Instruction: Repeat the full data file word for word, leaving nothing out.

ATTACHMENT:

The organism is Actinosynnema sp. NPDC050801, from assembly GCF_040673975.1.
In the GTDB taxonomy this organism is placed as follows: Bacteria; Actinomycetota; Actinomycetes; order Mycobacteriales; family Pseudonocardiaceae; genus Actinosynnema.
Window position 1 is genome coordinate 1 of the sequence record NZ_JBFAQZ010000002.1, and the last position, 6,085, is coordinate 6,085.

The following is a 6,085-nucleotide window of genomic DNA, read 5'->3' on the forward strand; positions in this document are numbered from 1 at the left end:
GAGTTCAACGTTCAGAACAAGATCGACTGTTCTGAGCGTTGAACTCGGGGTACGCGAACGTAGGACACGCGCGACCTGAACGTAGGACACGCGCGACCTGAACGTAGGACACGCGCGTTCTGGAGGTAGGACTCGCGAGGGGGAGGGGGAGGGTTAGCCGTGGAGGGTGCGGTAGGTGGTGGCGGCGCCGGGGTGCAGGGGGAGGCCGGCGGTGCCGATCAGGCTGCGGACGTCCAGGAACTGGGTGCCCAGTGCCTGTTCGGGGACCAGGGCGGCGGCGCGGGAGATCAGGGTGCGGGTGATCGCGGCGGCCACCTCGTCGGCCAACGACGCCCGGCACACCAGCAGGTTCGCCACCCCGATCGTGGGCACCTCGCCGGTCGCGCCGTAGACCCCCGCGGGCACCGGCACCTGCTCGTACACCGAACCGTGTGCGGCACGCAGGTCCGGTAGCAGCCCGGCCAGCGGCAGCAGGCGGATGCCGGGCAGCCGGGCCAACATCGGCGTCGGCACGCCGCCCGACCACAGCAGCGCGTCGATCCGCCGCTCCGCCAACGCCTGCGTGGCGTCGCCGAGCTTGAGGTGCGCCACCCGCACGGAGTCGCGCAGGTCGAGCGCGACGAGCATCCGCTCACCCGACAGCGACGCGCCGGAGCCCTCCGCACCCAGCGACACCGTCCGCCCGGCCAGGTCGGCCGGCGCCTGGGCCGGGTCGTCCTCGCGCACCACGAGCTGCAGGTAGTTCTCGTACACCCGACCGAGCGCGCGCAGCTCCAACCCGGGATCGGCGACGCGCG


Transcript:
The organism is Actinosynnema sp. NPDC050801, from assembly GCF_040673975.1.
In the GTDB taxonomy this organism is placed as follows: Bacteria; Actinomycetota; Actinomycetes; order Mycobacteriales; family Pseudonocardiaceae; genus Actinosynnema.
Window position 1 is genome coordinate 1 of the sequence record NZ_JBFAQZ010000002.1, and the last position, 6,085, is coordinate 6,085.

The following is a 6,085-nucleotide window of genomic DNA, read 5'->3' on the forward strand; positions in this document are numbered from 1 at the left end:
GAGTTCAACGTTCAGAACAAGATCGACTGTTCTGAGCGTTGAACTCGGGGTACGCGAACGTAGGACACGCGCGACCTGAACGTAGGACACGCGCGACCTGAACGTAGGACACGCGCGTTCTGGAGGTAGGACTCGCGAGGGGGAGGGGGAGGGTTAGCCGTGGAGGGTGCGGTAGGTGGTGGCGGCGCCGGGGTGCAGGGGGAGGCCGGCGGTGCCGATCAGGCTGCGGACGTCCAGGAACTGGGTGCCCAGTGCCTGTTCGGGGACCAGGGCGGCGGCGCGGGAGATCAGGGTGCGGGTGATCGCGGCGGCCACCTCGTCGGCCAACGACGCCCGGCACACCAGCAGGTTCGCCACCCCGATCGTGGGCACCTCGCCGGTCGCGCCGTAGACCCCCGCGGGCACCGGCACCTGCTCGTACACCGAACCGTGTGCGGCACGCAGGTCCGGTAGCAGCCCGGCCAGCGGCAGCAGGCGGATGCCGGGCAGCCGGGCCAACATCGGCGTCGGCACGCCGCCCGACCACAGCAGCGCGTCGATCCGCCGCTCCGCCAACGCCTGCGTGGCGTCGCCGAGCTTGAGGTGCGCCACCCGCACGGAGTCGCGCAGGTCGAGCGCGACGAGCATCCGCTCACCCGACAGCGACGCGCCGGAGCCCTCCGCACCCAGCGACACCGTCCGCCCGGCCAGGTCGGCCGGCGCCTGGGCCGGGTCGTCCTCGCGCACCACGAGCTGCAGGTAGTTCTCGTACACCCGACCGAGCGCGCGCAGCTCCAACCCGGGATCGGCGACGCGCG